Why has Java 8 no "myArray.stream()" function?


I wonder why Java 8 does not include support to use streams on arrays the same way it does on collections. You can write

    Collection<String> myCollection = new ArrayList<String>();
    Stream<String> stream = myCollection.stream();

but you cannot write:

    String[] myArray = new String[] {};
    Stream<String> stream = myArray.stream();

I am aware of the utility method Arrays.stream, so this is can be used instead:

    Stream<String> stream = Arrays.stream(myArray);

But it leaves me wondering why this clumsy call of a static utility method is required in a context where lambda expression allow to simply code so much. I am aware of the significant difference between the (object/interface based) world of Collection and the more "native" world of array.

Who can elaborate on this?

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| java   | arrays   | lambda   2017-01-02 13:01 3 Answers

Answers to Why has Java 8 no &quot;myArray.stream()&quot; function? ( 3 )

  1. 2017-01-02 13:01

    Something very close to your suggestion was discussed but the feature request was declined:

    What you are suggesting is a not-small language feature to provide a small bit of sugar to something you can already easily do with the libraries. So, while we've considered the possibility of adding a mechanism for injecting methods into arrays, the ease of just wrapping the array in this manner suggests we are probably better off spending our complexity budget elsewhere, unless we can derive some other larger benefit from this.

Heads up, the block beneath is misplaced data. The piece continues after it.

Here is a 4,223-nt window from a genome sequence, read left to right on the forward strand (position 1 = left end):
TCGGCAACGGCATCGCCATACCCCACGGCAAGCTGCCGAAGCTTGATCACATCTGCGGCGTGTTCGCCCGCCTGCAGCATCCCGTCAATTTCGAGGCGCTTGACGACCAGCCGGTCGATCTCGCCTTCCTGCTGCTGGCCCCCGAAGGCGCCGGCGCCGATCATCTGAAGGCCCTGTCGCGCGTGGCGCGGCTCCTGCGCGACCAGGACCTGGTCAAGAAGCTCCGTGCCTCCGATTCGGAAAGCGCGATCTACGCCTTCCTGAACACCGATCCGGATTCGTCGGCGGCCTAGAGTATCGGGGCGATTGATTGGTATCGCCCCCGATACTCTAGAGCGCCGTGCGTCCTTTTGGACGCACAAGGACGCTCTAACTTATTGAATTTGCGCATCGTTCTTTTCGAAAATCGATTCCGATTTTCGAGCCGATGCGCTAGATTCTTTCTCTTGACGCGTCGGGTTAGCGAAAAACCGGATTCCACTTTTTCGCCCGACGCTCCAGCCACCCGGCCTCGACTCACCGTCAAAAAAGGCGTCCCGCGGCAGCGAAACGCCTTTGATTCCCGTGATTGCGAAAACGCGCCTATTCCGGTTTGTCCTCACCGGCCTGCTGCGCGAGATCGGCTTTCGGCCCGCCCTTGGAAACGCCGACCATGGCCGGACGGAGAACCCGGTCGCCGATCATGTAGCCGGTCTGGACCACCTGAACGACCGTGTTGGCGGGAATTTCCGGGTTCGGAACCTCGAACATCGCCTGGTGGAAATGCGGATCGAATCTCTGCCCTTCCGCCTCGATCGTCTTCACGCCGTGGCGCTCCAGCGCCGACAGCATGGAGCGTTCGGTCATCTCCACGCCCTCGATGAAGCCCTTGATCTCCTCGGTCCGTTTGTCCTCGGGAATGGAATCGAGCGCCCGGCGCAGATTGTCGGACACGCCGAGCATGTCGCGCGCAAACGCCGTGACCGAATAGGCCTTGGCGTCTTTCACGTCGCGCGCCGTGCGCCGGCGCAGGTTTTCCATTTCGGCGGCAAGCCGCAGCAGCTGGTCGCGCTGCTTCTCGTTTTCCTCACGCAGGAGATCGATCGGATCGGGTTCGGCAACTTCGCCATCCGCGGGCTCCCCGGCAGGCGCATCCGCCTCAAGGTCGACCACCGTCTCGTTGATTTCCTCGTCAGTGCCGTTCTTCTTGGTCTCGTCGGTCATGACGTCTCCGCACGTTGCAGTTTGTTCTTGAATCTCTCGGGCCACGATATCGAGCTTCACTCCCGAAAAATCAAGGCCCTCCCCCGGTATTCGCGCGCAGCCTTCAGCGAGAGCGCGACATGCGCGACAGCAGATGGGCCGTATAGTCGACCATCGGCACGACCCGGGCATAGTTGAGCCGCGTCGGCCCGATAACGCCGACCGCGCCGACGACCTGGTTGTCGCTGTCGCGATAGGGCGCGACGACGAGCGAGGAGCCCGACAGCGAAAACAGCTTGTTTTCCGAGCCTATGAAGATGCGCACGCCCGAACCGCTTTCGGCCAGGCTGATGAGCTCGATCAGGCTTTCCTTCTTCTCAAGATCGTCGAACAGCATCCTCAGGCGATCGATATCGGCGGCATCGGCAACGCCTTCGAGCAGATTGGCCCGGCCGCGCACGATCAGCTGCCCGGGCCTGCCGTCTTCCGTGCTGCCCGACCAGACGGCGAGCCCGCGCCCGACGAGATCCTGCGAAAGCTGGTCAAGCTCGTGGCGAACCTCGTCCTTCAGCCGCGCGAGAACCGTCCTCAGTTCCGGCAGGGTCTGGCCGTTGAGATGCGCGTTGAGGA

2. 2017-01-02 13:01

    In order to add methods to arrays, the language, not the library, needs to be changed. Unlike "regular" objects with members defined in class files, arrays have their members defined directly in the language specification.

    This means that adding myArray.stream() method would require changing the language specification, and adding support to the compiler. This approach is a lot more complex than adding Arrays.stream(myArray), which can be implemented entirely within Java class library with very little effort.

  3. 2017-01-02 13:01

    The arrays are specified fully in the Java Language Specfication. Where as all Collection classes are only part of the API. And as you might imagine changes to the specification are more expensive to make than changes to the API.

    What you suggest would not just mean an addition to the specification, but also that the class Stream is known in the language specification. While this is technically possible (see for instance Class and Object), this is not very common. Note even the Collection classes are part of the language specification.

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